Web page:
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Low Profile Suits House Security Chief

Bill Clark/Roll Call
House Sergeant-at-Arms Bill Livingood is usually only in the spotlight during important speeches and security breaches.

At least one night a year, the House Sergeant-at-Arms commands a worldwide audience when he announces “Mr. Speaker, the president of the United States,” ahead of the State of the Union address. 

For Bill Livingood, the House’s chief security officer, that moment in the spotlight is rare and brief — the way he likes it.

Livingood, reluctantly thrust into the news following the shooting of Rep. Gabrielle Giffords (D-Ariz.), personifies three decades of Secret Service experience, shunning publicity and giving infrequent interviews in favor of working quietly behind the scenes.

“He’s not very effusive,” said former Capitol Police Chief James Varey, who once served as Livingood’s deputy. “If you’ve had any dealings with the Secret Service, you know they’re not out there publicly in how they conduct their business.”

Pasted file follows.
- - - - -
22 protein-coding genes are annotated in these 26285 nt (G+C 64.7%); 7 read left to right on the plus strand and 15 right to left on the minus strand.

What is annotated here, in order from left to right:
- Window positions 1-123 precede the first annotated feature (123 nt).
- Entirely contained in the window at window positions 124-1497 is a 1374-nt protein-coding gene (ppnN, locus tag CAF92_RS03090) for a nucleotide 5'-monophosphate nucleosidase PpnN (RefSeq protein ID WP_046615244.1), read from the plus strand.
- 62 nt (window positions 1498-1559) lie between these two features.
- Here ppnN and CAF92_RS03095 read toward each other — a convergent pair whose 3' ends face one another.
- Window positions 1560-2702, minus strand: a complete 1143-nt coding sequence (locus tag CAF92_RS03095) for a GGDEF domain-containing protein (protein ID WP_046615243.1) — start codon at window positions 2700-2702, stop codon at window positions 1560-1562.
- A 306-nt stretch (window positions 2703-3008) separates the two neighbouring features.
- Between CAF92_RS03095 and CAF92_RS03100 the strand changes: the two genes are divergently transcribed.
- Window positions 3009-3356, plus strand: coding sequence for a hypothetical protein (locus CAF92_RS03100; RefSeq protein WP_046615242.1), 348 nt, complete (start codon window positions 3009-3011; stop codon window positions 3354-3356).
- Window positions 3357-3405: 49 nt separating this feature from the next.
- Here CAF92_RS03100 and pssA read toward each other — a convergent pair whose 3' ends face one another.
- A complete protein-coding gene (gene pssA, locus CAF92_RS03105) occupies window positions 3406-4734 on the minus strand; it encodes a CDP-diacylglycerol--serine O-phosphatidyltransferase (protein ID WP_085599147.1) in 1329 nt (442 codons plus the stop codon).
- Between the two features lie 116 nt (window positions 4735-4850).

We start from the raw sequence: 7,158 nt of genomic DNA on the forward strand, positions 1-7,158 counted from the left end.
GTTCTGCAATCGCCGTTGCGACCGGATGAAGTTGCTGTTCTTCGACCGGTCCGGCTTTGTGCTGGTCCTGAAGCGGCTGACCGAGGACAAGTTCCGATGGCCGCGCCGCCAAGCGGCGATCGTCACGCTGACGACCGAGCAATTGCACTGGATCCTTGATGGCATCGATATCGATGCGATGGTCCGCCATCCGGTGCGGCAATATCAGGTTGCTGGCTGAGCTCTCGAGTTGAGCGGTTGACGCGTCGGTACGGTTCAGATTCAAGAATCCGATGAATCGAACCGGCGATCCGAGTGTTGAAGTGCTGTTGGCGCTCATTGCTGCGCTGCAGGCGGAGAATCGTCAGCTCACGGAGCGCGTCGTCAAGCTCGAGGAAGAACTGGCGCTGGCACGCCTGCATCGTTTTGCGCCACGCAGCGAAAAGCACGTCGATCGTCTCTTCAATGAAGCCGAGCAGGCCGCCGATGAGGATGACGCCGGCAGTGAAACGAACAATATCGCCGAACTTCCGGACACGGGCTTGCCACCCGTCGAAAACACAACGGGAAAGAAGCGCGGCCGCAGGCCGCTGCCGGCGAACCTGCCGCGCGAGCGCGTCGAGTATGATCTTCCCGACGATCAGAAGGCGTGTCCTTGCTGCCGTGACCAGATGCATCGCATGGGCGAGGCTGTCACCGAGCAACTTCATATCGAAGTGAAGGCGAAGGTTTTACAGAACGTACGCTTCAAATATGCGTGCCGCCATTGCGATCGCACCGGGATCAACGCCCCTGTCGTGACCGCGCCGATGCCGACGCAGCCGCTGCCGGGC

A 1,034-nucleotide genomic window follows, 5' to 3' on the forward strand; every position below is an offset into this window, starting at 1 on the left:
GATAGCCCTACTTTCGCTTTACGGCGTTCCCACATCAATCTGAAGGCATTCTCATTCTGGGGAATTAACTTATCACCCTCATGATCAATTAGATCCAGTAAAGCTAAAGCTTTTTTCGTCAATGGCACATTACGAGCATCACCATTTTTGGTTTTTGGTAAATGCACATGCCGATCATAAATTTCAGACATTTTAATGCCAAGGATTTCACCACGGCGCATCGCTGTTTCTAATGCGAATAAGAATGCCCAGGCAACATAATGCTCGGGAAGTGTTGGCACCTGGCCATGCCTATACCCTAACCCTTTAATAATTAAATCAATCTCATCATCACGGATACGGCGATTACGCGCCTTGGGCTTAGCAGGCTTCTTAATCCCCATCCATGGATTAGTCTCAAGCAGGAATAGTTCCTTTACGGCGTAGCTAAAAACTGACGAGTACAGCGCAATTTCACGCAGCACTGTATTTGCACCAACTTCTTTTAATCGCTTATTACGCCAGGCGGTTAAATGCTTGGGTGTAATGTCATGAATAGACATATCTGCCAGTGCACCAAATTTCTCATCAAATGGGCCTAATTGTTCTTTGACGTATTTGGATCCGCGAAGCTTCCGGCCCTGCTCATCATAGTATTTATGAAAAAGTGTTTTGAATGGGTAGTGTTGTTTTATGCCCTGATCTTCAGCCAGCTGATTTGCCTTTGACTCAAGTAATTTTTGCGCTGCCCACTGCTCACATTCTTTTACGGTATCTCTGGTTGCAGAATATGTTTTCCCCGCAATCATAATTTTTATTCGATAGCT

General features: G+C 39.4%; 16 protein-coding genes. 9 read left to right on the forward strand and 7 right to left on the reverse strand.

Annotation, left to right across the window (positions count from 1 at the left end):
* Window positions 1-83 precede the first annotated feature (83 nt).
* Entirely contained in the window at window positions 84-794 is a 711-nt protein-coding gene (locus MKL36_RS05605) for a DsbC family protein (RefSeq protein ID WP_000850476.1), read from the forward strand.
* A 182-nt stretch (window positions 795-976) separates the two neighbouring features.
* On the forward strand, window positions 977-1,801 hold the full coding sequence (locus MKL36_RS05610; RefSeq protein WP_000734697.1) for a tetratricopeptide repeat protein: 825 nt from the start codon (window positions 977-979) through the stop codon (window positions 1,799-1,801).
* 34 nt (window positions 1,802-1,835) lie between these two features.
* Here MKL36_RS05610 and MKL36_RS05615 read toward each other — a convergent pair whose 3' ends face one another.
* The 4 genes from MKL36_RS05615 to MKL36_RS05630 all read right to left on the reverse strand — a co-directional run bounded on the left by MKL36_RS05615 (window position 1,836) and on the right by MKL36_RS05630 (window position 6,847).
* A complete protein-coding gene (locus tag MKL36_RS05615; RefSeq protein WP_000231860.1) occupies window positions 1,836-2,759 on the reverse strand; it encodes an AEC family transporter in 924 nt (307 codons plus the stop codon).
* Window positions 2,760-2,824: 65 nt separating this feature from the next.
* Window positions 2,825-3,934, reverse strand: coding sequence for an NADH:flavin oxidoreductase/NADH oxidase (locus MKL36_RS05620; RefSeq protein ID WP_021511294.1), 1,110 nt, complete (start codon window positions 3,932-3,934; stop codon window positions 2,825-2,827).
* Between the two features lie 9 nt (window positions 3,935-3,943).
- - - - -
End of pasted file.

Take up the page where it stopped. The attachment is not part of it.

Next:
But the Philadelphia native’s understated and decidedly nonpartisan style, coupled with his unparalleled institutional knowledge, is the key to his longevity, Members and colleagues said. Since first being appointed in 1995 by then-Speaker Newt Gingrich (R-Ga.), he has weathered four Speakers, three presidents and two changes in majority control of the House, each time earning reappointment with bipartisan acclaim.

Now, Livingood is on the cusp of making history. At term’s end, he will be the second-longest-serving Sergeant-at-Arms in House history. Add another five and a half months and he will top the list, eclipsing the very first Sergeant-at-Arms, Joseph Wheaton.

The 75-year-old has given no indication he can’t hit that mark.

Patronage to State of the Art 

Livingood energetically worked the room at a recent event in the Capitol Rotunda commemorating the 50th anniversary of President John F. Kennedy’s inaugural address.

Greeting attendees and Kennedy relatives with the same warm smile he flashes when declining interviews (including one for this article), Livingood may have been reflecting on his first day in the Secret Service, Nov. 22, 1963, the day Kennedy was assassinated.

Livingood finished training earlier that morning and was assigned to Vice President Lyndon Johnson’s security detail. After shots rang out, he received orders to pick up and protect the younger of Johnson’s two daughters, Luci.

It would be the start of a 34-year career for the young agent, who had graduated just two years earlier with a police administration degree from Michigan State University.